Clean Transportation Director Rick Sapienza accepted the game ball from Wake Forest’s mascot the Demon Deacon and spoke in a live radio interview to discuss alternative fuels, the Center and what it does (listen here).

The next and final Alternative Fuel Vehicle Demonstration & Tailgate will be September 28 and 29 at the NC State University vs. Virginia Cavaliers football game! Come check out a line-up of some of the latest plug-in electric vehicles and other alternative fuel vehicles.

Learn more and register for the event now here!

Posted by Nicole Deck

Sustainable Fleet Management Practices & Technologies Training

From left: Heather Brutz, Al Curtis, George Survant, Brandon Pasinski, and Emily Barrett at the Sustainable Fleet Management & Technologies Training on June 20.

While experts at the Sustainable Fleet Management & Technologies Training came from a wide variety of backgrounds in fleet management, they shared a similar sentiment.

“The world’s changing; the climate’s changing. We’re finding out it’s a dirty fuel we’re relying on,” said Michael Taylor, of Propane Education & Research Council (PERC). “Alternative fuels are here to stay.”

The June 20 training covered an assortment of topics involving all things fleets — including sustainability metrics, vehicle selection standards, life-cycle cost analysis, change management, electric/hybrid vehicles and charging, idle reduction technologies, CNG, LPG and biofuels.

Rick Sapienza, of the NC Clean Energy Technology Center (NCCETC), estimated there was about 200 years of experience in the room.

George Survant talks about fleet sustainability metrics.

Presenters included Emily Barrett, Town of Cary NC Sustainability; Al Curtis, Cobb County GA Fleet Management; Chris Facente, University of NC Charlotte; Joe O’Neill, CNG Guy Consulting; Brandon Pasinski, Town of Cary NC Fleet Management; George Survant, National Truck Equipment Association (NTEA); and Michael Taylor, PERC; as well as Rick Sapienza, John Bonitz and Heather Brutz of the NCCETC.

Whether a fleet uses electric, CNG, LPG, biofuels or a combination of those applications, some work better than others — it all depends on the individual fleets’ needs.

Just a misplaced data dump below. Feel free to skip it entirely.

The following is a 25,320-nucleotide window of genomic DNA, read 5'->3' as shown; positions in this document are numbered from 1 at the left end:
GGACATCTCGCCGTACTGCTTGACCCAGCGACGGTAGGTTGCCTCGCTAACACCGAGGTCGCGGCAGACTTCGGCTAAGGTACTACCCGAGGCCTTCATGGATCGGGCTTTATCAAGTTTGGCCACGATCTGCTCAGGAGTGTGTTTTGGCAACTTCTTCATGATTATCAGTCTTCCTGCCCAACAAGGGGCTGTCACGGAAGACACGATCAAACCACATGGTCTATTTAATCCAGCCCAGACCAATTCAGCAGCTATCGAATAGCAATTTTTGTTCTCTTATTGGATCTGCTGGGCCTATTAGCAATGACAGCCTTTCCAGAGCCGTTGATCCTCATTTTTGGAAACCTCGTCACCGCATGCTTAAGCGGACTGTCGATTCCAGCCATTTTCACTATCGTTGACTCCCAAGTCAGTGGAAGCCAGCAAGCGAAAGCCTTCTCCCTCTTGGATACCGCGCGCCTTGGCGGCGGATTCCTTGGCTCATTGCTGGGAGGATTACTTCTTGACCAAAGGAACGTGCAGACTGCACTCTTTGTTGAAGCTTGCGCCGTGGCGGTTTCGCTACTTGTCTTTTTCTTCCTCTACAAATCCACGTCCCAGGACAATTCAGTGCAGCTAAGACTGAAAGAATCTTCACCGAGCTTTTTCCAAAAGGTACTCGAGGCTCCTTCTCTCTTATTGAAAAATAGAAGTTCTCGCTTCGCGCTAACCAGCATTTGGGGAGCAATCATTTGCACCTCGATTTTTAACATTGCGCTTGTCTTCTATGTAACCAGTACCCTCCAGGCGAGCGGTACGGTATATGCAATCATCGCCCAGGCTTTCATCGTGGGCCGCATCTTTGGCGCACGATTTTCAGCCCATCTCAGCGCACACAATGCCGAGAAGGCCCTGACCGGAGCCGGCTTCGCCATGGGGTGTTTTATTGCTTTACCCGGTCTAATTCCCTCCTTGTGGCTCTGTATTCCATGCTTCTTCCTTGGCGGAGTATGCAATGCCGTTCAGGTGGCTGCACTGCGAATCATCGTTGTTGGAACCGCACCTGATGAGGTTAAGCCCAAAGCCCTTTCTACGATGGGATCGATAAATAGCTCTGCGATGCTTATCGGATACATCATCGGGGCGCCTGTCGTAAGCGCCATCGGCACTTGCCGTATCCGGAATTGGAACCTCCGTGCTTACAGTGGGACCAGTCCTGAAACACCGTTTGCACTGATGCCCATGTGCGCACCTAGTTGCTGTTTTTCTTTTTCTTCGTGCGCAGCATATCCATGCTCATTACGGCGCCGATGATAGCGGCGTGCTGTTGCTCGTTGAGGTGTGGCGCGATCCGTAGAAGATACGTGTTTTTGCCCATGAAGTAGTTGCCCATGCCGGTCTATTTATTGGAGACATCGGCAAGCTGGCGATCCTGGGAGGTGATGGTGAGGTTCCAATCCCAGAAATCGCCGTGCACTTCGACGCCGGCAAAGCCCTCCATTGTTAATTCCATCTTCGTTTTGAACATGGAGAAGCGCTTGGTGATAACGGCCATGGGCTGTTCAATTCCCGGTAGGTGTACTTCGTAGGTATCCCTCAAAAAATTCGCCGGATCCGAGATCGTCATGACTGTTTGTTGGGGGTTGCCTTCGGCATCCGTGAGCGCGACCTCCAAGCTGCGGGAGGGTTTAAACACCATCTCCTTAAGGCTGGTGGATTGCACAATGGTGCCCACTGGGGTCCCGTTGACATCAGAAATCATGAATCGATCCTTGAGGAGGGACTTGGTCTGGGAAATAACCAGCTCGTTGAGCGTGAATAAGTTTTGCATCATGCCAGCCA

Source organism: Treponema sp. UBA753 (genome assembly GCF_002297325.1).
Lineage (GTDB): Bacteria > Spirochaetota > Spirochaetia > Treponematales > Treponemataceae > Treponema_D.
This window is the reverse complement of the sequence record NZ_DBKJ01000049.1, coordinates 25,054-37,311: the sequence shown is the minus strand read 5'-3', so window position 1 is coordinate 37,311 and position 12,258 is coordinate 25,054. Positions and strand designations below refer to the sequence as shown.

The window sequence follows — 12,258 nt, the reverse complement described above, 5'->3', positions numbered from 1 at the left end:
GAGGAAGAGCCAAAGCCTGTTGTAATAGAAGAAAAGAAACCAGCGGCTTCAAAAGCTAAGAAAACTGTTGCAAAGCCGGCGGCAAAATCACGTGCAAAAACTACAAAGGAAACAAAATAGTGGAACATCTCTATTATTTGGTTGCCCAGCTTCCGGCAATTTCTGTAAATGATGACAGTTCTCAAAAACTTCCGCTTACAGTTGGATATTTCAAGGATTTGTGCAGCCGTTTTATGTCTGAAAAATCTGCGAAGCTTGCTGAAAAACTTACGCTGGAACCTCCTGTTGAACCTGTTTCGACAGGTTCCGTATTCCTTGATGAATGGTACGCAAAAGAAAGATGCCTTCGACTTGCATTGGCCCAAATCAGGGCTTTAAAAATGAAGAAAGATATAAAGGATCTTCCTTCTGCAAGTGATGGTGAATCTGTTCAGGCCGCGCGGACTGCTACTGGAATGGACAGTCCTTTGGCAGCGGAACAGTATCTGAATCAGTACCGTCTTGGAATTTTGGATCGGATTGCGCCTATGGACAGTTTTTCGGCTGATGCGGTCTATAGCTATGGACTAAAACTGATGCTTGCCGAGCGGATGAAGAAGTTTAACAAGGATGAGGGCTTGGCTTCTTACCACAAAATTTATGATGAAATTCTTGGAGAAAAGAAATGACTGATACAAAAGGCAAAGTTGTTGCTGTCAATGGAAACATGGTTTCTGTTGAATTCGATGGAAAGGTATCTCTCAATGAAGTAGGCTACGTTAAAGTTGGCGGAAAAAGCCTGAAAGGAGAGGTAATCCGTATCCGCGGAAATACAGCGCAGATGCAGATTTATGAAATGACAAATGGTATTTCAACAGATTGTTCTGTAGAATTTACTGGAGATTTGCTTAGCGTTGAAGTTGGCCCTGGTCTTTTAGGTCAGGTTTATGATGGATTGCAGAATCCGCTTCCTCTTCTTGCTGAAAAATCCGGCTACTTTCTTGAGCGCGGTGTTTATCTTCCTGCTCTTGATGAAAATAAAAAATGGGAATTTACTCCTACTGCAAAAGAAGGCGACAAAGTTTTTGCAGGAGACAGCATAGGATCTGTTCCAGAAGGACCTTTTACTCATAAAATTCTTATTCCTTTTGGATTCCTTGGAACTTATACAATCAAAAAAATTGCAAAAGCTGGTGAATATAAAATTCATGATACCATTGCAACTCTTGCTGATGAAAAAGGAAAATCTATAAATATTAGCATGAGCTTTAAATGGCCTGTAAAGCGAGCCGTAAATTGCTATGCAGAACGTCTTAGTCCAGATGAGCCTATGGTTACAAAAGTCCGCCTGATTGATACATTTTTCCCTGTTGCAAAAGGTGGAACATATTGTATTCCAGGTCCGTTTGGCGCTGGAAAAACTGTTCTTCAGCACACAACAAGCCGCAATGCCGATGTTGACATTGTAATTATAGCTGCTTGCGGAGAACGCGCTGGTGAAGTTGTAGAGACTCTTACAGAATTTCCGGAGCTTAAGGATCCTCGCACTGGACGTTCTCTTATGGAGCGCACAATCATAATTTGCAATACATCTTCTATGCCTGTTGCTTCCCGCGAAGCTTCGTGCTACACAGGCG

“It isn’t one size fits all,” Sapienza said.

Survant, who discussed fleet sustainability metrics, said he encourages fleets to stay focused by regularly trying to come up with creative, innovative solutions.

“The array of solutions is unprecedented for us,” Survant said. “I think if we as fleet leaders don’t keep our antennae up to that right solution match to the problems we have to deal with, we miss a good opportunity.”

Emily Barrett and Brandon Pasinski of the Town of Cary.

Barrett and Pasinski, who shared the Town of Cary’s sustainable fleet journey, advised utilizing the right vehicle for the job, using what you already have, and buying only what you need. The two also suggested driving correctly, limiting waste, spending time on maintenance, and planning your routes.

“The key is getting to know your resources,” Barrett said. “It’s a process. It takes time and culture.”

Al Curtis discusses Change Management.

Curtis discussed change management, explaining that giving your team what they need to kick-start and accelerate change is of utmost importance. You can inspire and empower your team by offering ideas and using storytelling, and offering insights and practical methods, Curtis said.

Cobb County started with CNG stations, then purchased Flex Fuel cars, propane vehicles, hybrid cars, and now has 29 Nissan Leafs, 4 Zero Cycles and 45 charging stations with 1 DC fast charger, Curtis said.

“You must not just change, you must transform,” Curtis said.

Lisa Poger discusses the value of electric vehicles.

Poger talked about electric vehicles and their wide-range of benefits. Among them are fuel cost savings, lower maintenance, noise reduction and employee safety, exhaust/emissions reduction and more.

Michael Taylor discusses propane.

Taylor showed how propane is widely used, increasing in its use both in the US and abroad, and how it can be utilized more in the future. Propane is also non-toxic, he said — if it’s spilled it would dissipate, and it can’t be blown up like gas can.

Joe O’Neill discussed the value of NVGs (Natural Gas Vehicles) — informing that natural gas supply is estimated to be large enough to meet the US energy needs for the next 100 years. NVG is also a cleaner burning fuel, he said, with greenhouse gas emissions reduced by 20 to 30 percent when compared to diesel and gasoline. NVGs are also at a lower cost per energy unit compared to diesel or gasoline.

Joe O’Neill discusses NVGs.

Brutz talked about creating a sustainable fleet plan, vehicles selection standards, and life-cycle cost analysis — which looks at all the costs associated with owning or leasing a vehicle to determine what the total cost of owning the vehicle is over its lifetime.

Sustainable fleet goals should include emissions (environmental), energy (economic), and efficiency, Brutz said. The key components of a sustainable fleet plan are to commit to a process, set reduction targets, measure actions, and review and revise.

When it comes to managing a sustainable fleet and making any kind of change — even with the right knowledge, ideas and equipment — standstills and setbacks are not uncommon.

“It’s not always a magic bullet,” Facente said. “You do have challenges when going uphill.”

But the presenters agreed the future looks bright.

“These technologies work, they’re just different,” Sapienza said. “Embrace technology and embrace change.”

From left: Chris Facente, George Survant, Joe O’Neill, Brandon Pasinski, Emily Barrett, and Michael Taylor.

To get where you want to go